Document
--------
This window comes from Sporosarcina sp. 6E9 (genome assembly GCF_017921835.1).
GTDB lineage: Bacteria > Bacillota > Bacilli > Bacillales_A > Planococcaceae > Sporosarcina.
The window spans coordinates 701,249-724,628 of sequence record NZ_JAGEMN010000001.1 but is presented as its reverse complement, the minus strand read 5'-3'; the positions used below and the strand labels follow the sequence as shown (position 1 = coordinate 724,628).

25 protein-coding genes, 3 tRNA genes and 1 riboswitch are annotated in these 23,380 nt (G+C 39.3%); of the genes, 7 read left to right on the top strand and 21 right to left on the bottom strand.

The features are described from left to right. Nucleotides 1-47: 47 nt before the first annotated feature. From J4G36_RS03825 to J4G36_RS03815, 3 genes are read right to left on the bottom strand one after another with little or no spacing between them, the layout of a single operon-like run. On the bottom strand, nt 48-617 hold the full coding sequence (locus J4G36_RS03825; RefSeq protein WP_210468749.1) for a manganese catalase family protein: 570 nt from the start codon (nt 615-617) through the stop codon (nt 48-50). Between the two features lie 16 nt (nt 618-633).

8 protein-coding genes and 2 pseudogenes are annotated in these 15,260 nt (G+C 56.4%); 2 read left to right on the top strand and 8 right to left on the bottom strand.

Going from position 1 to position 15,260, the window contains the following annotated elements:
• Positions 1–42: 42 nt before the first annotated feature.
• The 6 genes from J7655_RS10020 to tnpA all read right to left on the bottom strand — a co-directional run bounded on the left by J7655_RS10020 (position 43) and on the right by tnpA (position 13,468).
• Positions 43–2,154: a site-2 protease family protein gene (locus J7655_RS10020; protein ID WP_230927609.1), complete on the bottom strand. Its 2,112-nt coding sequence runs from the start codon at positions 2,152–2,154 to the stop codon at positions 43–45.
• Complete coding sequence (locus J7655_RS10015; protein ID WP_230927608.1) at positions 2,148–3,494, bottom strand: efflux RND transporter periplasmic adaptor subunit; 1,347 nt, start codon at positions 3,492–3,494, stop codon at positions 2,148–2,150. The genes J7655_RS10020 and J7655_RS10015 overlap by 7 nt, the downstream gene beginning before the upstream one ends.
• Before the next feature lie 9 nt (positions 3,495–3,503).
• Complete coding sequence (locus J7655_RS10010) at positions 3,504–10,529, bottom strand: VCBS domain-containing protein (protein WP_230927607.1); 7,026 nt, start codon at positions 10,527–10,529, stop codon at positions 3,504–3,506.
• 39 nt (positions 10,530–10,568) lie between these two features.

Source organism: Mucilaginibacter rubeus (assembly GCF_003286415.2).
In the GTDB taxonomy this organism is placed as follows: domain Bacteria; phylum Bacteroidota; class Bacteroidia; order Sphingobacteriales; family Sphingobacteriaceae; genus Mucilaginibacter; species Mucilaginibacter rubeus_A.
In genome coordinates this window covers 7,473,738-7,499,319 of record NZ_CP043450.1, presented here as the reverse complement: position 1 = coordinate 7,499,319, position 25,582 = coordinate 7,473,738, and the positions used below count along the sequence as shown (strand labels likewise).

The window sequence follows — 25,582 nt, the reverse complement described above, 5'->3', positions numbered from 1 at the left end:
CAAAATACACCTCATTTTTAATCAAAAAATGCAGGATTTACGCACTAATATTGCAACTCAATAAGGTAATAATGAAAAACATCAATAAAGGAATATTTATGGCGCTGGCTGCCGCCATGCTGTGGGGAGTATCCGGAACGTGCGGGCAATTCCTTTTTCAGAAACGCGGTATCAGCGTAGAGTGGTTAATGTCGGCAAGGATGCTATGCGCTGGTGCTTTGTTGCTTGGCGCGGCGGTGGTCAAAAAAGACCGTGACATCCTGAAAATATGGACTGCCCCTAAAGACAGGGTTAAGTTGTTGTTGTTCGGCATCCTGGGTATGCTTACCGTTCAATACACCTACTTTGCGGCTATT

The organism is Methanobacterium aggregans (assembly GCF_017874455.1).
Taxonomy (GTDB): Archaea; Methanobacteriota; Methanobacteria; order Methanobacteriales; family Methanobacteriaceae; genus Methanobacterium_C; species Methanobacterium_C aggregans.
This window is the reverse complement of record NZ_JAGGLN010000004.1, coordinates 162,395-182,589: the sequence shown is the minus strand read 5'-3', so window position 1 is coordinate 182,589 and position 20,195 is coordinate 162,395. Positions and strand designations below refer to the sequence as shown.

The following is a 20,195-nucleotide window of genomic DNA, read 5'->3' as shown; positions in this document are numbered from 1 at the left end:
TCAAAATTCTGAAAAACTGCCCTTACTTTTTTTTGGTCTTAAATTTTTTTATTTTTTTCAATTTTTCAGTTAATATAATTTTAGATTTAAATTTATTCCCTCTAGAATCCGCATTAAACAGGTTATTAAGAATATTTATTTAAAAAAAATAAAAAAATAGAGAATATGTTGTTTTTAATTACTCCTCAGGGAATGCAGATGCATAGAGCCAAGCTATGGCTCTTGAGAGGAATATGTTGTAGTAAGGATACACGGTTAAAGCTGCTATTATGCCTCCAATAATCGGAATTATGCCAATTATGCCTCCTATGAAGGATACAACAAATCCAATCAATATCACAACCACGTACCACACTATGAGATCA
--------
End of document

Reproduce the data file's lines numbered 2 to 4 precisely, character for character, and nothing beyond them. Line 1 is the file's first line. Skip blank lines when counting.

GTDB lineage: Bacteria > Bacillota > Bacilli > Bacillales_A > Planococcaceae > Sporosarcina.
The window spans coordinates 701,249-724,628 of sequence record NZ_JAGEMN010000001.1 but is presented as its reverse complement, the minus strand read 5'-3'; the positions used below and the strand labels follow the sequence as shown (position 1 = coordinate 724,628).

25 protein-coding genes, 3 tRNA genes and 1 riboswitch are annotated in these 23,380 nt (G+C 39.3%); of the genes, 7 read left to right on the top strand and 21 right to left on the bottom strand.